This time, it only took two rounds of bleaching in about four weeks to get the tips light enough for the colours I wanted. So directly after bleaching I decided to dye it rainbow colours, a bit of green, blue, pink, purple and turquoise. I do this process on the tips the same way I bleach the tips. Separate the hair into pigtails, and work up layer by layer. Only this time, I work in random streaks of colour. I used all Punky Colours this time, which are great because they dry up as you work so the colours don't transfer between the layers and streaks. Basically, I pick a colour to start with, take a chunk of hair and using a designated paint brush or bristle brush I paint it on the small section of hair. I work it through with my fingers, and let it drop. I wash my gloved hands in warm water, dry them, and then pick the next colour. I work through with random colours fairly evenly all the way up for layers of different colours all throughout the tips. I love the effect, it's probably my favourite way to colour my hair right now, with a very rewarding and colourful result.
Once I've worked my way through my whole head of hair - it takes about an hour - I wait another hour or two before rinsing. I like to wait because it seems like the colour comes out more vibrant the longer I wait with Punky Colours or Manic Panic. The best part about Punky is that it gets dry to the touch and doesn't transfer easily. Manic Panic doesn't dry the same way, Punky Colours are almost crispy as they dry. Although Amped Manic Panic is a far more vibrant colour, I seem to stick to Punky most of the time.
Then I rinse my hair - in cool water until the water runs pretty much clear - and condition a final time again using a repairing serum like Dumb Blonde. I comb it through, and leave a bit in to protect it from yet another round with the blow dryer. I use the heat protector (CrazySleek) again with it.
Then, for the next several hours I admire my hair and look at myself in every reflection that I pass, because my hair is amazing. It's bright, colourful, sleek and soft to the touch. It doesn't tangle, and it's as healthy as it can be after going through a rigorous colouring process which can easily take up a whole day, or more if I've decided to bleach more than once.
Yeah, it's time consuming, and yeah, I could get someone else to do it. But I guess I have trust issues when it comes to my vain beauty techniques. And really, my hair never seems to be as shiny, soft and pert as when I colour it myself without anyone else's help. Others want to rush through it, but I'm willing to wait and take the time and care it needs.
As for after care - I only wash my hair every five-ish days. It doesn't get all gross because of my care routine. Day 1 is wash with a shampoo formulated for coloured hair to prevent breakage. I condition with a handful of conditioner, and rinse it out with cold water and comb it in the shower. Then I put in a little leave-in conditioner/detangler then I blow dry it. Sometimes I straighten it too. Day 2 I don't wash it at all. I don't even get it wet in the shower. That day I brush it, dry and often braid it or style it in a fun way. My hair is most responsive to styling on day 2. Day 3 I don't get it wet in the shower either, but I do wash it with a dry shampoo like Got2Be Encore Fresh Dry Shampoo. I almost always wear my hair up on day 3, but sometimes it's nice enough to wear down or with a hat. Sometimes I blow it with cold air from my blow dryer to freshen it up, and give it some body. I've also curled it on day 3 with my InStyler with great success. Day 4 I rinse my head with warm water, and scrub my scalp to avoid flakiness and dandruff and product building up. I condition on day 4, working carefully with only about a dollar size amount from the tips up and I avoid getting it on my roots so they don't look greasy. Then I comb it through as I rinse it fully. I don't usually put a detangler or leave in on day 4, because it makes it look oily. Sometimes, if my hair seems extra product filled or greasy I wash on day 4 just like day 1 and start over.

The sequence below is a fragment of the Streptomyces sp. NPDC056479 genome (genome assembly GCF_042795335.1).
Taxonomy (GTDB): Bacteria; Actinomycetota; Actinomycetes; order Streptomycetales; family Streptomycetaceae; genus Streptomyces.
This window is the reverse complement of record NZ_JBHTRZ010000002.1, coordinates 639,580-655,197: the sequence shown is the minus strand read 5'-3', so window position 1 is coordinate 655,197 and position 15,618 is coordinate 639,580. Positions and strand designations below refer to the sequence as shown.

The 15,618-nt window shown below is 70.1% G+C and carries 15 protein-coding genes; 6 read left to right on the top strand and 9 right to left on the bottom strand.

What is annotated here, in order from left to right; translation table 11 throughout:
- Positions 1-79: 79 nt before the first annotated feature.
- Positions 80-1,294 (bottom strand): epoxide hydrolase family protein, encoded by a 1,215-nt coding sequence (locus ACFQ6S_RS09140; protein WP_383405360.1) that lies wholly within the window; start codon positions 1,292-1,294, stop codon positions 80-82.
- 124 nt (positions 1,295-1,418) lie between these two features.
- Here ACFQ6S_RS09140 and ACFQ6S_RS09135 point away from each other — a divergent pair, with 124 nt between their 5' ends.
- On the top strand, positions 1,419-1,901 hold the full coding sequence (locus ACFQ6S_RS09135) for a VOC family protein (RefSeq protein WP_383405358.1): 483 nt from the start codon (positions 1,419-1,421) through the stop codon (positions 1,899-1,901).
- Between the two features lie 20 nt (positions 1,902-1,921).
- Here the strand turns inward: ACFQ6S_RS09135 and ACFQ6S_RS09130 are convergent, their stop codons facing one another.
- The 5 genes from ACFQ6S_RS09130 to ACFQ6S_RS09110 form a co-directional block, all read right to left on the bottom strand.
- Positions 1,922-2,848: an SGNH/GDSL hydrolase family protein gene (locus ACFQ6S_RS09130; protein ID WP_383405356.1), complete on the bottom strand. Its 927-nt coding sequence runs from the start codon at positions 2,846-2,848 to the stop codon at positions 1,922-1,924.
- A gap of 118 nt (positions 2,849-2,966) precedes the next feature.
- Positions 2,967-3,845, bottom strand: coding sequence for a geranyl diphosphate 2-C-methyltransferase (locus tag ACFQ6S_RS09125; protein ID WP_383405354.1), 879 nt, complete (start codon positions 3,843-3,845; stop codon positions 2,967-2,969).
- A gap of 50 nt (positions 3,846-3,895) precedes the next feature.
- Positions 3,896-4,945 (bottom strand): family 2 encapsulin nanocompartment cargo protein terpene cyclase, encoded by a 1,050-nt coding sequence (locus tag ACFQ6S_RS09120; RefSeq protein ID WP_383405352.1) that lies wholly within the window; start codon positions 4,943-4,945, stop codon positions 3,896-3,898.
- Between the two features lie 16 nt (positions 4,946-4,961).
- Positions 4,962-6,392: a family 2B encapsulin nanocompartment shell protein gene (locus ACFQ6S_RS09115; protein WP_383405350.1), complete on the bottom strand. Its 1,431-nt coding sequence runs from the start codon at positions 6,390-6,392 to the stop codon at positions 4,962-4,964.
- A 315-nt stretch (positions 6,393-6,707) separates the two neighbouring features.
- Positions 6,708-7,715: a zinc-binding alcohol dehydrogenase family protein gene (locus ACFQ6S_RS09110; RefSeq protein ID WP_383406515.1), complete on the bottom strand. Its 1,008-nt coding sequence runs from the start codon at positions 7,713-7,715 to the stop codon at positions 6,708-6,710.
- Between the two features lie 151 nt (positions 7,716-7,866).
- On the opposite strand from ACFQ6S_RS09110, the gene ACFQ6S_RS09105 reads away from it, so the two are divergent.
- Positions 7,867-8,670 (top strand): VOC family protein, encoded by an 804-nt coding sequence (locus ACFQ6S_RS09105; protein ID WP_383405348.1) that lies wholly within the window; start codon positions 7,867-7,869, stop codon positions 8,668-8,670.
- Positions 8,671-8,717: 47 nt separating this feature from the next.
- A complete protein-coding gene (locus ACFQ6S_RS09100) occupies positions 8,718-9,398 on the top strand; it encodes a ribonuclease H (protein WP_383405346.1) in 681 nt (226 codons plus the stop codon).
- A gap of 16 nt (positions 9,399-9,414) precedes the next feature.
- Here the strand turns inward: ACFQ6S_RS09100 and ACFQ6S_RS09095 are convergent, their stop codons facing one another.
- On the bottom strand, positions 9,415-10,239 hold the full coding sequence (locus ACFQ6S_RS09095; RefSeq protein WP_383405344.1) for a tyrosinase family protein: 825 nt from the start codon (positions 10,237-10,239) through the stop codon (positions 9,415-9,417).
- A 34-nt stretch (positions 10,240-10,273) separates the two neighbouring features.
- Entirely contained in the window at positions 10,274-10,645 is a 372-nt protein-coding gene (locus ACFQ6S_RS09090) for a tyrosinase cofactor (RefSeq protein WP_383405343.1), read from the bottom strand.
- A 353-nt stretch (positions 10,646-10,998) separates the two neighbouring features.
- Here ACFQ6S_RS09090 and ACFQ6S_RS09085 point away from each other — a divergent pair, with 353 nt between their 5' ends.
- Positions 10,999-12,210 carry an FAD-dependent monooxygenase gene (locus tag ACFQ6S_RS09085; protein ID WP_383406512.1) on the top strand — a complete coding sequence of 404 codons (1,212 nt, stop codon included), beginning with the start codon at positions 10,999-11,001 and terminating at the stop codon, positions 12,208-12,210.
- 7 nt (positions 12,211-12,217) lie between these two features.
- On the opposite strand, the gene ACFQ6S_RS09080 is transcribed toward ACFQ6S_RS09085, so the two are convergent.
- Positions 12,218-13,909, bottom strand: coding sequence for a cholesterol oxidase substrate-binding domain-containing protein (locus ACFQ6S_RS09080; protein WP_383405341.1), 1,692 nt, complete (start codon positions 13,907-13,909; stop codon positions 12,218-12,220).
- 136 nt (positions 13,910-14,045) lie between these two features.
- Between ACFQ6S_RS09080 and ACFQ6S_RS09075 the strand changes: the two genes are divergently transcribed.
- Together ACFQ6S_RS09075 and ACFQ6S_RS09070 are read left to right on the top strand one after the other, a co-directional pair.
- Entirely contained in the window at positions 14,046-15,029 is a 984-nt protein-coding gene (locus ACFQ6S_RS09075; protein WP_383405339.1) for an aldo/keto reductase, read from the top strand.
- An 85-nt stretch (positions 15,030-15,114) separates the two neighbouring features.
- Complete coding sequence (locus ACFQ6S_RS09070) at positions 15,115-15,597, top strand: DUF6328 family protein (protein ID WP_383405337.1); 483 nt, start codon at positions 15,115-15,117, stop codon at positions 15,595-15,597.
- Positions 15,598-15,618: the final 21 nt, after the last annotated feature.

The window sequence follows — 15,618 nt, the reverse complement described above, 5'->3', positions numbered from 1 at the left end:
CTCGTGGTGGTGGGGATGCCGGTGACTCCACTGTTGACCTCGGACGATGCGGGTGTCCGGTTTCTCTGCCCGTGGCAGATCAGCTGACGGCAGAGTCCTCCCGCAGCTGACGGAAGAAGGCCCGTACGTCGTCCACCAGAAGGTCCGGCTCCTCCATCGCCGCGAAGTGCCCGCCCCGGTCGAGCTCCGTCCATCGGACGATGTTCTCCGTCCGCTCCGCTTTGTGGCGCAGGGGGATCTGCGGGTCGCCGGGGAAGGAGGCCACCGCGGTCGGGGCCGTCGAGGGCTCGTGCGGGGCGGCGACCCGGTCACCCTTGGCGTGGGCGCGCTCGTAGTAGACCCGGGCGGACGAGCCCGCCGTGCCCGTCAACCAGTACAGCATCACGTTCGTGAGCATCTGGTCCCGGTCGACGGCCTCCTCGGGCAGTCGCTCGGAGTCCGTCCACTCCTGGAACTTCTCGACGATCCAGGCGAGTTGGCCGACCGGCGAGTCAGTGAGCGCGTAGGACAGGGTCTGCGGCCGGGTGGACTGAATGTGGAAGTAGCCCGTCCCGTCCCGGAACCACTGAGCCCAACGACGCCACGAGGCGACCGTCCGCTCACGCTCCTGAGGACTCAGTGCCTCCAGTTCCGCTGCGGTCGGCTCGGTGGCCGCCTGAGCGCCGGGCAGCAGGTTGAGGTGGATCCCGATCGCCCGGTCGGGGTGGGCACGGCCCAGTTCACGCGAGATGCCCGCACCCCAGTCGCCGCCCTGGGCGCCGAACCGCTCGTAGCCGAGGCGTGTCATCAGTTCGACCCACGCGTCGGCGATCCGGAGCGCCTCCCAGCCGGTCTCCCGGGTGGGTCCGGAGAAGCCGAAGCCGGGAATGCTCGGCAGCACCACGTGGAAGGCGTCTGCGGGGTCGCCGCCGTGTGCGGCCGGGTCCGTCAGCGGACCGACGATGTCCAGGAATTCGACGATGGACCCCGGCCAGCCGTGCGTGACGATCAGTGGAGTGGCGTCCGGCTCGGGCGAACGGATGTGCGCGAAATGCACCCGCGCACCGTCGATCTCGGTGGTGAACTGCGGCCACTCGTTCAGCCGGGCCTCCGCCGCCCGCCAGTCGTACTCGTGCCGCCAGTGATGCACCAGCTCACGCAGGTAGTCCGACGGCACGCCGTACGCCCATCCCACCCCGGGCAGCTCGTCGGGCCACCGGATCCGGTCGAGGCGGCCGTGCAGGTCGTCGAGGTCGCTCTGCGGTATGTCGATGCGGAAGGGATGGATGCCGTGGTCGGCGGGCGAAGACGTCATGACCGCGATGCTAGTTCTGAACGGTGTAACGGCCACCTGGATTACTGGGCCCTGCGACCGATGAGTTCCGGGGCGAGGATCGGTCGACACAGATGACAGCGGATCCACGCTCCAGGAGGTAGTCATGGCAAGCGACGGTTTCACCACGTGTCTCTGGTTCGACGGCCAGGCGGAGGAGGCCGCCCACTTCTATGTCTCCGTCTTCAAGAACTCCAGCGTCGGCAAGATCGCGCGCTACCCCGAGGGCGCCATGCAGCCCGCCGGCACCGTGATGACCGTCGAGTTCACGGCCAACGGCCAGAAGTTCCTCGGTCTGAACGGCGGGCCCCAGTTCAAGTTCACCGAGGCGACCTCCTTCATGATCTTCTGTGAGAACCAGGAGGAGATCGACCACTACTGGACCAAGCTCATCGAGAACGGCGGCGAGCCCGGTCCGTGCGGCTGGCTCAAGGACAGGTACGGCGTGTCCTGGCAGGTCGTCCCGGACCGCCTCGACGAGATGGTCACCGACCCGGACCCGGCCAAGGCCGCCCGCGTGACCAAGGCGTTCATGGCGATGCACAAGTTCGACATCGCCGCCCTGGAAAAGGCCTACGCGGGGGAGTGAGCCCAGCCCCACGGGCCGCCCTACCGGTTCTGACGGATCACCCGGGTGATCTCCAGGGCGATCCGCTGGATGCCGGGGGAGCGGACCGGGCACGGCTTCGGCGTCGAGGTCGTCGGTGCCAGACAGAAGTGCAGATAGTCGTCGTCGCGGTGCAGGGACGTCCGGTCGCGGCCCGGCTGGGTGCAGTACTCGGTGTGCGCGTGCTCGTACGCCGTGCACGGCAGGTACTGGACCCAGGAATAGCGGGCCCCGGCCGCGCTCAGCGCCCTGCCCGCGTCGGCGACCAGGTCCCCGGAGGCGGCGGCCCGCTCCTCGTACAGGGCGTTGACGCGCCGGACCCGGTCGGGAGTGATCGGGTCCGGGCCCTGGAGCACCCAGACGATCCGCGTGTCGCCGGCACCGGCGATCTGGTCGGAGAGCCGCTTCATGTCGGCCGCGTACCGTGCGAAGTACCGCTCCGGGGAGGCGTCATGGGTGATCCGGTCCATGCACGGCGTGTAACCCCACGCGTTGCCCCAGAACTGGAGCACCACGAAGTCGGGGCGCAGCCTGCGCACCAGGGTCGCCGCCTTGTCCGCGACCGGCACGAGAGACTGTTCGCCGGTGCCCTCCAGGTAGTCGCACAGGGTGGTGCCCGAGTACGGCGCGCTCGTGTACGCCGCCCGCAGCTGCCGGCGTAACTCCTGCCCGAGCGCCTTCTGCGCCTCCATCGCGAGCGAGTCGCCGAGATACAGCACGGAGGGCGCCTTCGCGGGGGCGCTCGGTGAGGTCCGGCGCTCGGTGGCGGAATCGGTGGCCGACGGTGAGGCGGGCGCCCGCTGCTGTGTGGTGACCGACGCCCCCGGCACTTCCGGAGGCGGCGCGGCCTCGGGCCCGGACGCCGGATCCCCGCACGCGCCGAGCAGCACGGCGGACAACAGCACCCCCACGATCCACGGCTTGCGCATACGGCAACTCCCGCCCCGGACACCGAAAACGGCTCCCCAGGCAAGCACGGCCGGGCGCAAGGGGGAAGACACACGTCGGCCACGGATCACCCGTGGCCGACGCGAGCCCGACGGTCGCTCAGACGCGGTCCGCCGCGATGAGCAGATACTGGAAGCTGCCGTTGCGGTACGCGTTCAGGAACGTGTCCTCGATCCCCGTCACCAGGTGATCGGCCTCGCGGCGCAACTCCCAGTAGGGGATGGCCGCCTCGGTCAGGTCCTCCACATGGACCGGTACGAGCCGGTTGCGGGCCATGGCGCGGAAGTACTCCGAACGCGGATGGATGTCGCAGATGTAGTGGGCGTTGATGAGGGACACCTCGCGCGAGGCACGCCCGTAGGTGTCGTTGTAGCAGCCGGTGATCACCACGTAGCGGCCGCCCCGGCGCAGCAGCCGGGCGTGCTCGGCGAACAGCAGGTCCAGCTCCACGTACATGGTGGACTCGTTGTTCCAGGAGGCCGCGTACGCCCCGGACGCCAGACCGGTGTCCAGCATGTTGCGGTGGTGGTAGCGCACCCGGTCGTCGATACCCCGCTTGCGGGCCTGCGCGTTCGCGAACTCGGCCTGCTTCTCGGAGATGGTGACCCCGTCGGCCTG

People often compliment my hair, or tell me they are jealous of it. I used to hate my hair - it was thick, brown straight and boring. But I've learned to love my hair, and I take a lot of effort in caring for it and making it look the way I want. Sometimes I think colouring hair like mine does it a service - it thins it out, for one thing, and the breakage that sometimes happens after bleaching it makes it seem less heavy. Wearing my hair up gives me headaches some days, wearing it down makes me sweat. On rainy days it goes limp, on sunny days it looks dull. Or at least, it used to until I started taking the time to treat it properly. Once I learned to respect my hair and treat it right, I began to love it. Especially when I can make it go double rainbow all the way!
Monday, 2 April 2012
I've always wanted to make an awesome patio style garden, in raised planters and various pots. I love the idea of potting instead of planting directly in the ground for a whole variety of reasons. I will list them!
1. If I pot, I can move the pots. Silly, I know, but I'm never entirely sure where is the best place to plant certain vegetables. Do they need more sun, or less? And exposure to wind is a huge factor where I live, with the winds usually reaching up to 25k on an average day by late afternoon. Being able to mobilize my plants will help me to control their exposure.
2. I hate pesticides, and using raised planters can help control bug problems. I like my veges to be pickable and eatable on the spot. When I was a kid I'd sit in the garden and just om-nom the peas and carrots without rinsing them at all. My mom doesn't use pesticides either. Her biggest pest control option is always marigolds surrounding her garden to keep pests out, and I plan to do the same. In pots.